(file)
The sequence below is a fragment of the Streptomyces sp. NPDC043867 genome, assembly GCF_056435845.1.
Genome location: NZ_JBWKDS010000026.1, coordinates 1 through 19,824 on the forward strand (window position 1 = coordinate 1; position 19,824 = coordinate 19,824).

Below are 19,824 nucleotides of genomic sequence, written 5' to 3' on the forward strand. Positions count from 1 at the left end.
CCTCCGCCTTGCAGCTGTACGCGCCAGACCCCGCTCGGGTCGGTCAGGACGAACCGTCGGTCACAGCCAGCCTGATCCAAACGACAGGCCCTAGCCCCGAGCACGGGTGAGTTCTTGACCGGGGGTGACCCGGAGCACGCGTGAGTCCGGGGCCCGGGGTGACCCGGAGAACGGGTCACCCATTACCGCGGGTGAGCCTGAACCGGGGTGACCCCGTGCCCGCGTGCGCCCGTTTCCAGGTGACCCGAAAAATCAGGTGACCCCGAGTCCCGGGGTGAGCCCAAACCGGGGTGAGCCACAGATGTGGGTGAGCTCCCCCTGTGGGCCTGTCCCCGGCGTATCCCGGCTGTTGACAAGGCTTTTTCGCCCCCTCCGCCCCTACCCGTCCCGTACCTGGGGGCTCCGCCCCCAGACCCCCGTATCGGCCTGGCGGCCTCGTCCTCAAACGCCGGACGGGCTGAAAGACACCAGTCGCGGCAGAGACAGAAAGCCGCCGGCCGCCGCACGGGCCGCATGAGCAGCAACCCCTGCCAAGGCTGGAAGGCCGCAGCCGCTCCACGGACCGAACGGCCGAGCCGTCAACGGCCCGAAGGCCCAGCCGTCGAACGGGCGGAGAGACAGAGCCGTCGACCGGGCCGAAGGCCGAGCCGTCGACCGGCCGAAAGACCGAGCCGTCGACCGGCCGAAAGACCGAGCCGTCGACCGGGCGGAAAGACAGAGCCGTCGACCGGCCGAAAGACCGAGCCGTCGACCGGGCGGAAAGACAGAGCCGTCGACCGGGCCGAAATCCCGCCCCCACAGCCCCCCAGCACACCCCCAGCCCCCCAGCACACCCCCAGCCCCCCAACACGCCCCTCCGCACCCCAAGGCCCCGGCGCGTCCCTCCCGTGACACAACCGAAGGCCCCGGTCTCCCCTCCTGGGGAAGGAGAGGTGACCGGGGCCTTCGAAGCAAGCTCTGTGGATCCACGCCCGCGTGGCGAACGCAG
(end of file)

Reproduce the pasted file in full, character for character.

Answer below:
The sequence below is a fragment of the Streptomyces sp. NPDC043867 genome, assembly GCF_056435845.1.
Genome location: NZ_JBWKDS010000026.1, coordinates 1 through 19,824 on the forward strand (window position 1 = coordinate 1; position 19,824 = coordinate 19,824).

Below are 19,824 nucleotides of genomic sequence, written 5' to 3' on the forward strand. Positions count from 1 at the left end.
CCTCCGCCTTGCAGCTGTACGCGCCAGACCCCGCTCGGGTCGGTCAGGACGAACCGTCGGTCACAGCCAGCCTGATCCAAACGACAGGCCCTAGCCCCGAGCACGGGTGAGTTCTTGACCGGGGGTGACCCGGAGCACGCGTGAGTCCGGGGCCCGGGGTGACCCGGAGAACGGGTCACCCATTACCGCGGGTGAGCCTGAACCGGGGTGACCCCGTGCCCGCGTGCGCCCGTTTCCAGGTGACCCGAAAAATCAGGTGACCCCGAGTCCCGGGGTGAGCCCAAACCGGGGTGAGCCACAGATGTGGGTGAGCTCCCCCTGTGGGCCTGTCCCCGGCGTATCCCGGCTGTTGACAAGGCTTTTTCGCCCCCTCCGCCCCTACCCGTCCCGTACCTGGGGGCTCCGCCCCCAGACCCCCGTATCGGCCTGGCGGCCTCGTCCTCAAACGCCGGACGGGCTGAAAGACACCAGTCGCGGCAGAGACAGAAAGCCGCCGGCCGCCGCACGGGCCGCATGAGCAGCAACCCCTGCCAAGGCTGGAAGGCCGCAGCCGCTCCACGGACCGAACGGCCGAGCCGTCAACGGCCCGAAGGCCCAGCCGTCGAACGGGCGGAGAGACAGAGCCGTCGACCGGGCCGAAGGCCGAGCCGTCGACCGGCCGAAAGACCGAGCCGTCGACCGGCCGAAAGACCGAGCCGTCGACCGGGCGGAAAGACAGAGCCGTCGACCGGCCGAAAGACCGAGCCGTCGACCGGGCGGAAAGACAGAGCCGTCGACCGGGCCGAAATCCCGCCCCCACAGCCCCCCAGCACACCCCCAGCCCCCCAGCACACCCCCAGCCCCCCAACACGCCCCTCCGCACCCCAAGGCCCCGGCGCGTCCCTCCCGTGACACAACCGAAGGCCCCGGTCTCCCCTCCTGGGGAAGGAGAGGTGACCGGGGCCTTCGAAGCAAGCTCTGTGGATCCACGCCCGCGTGGCGAACGCAG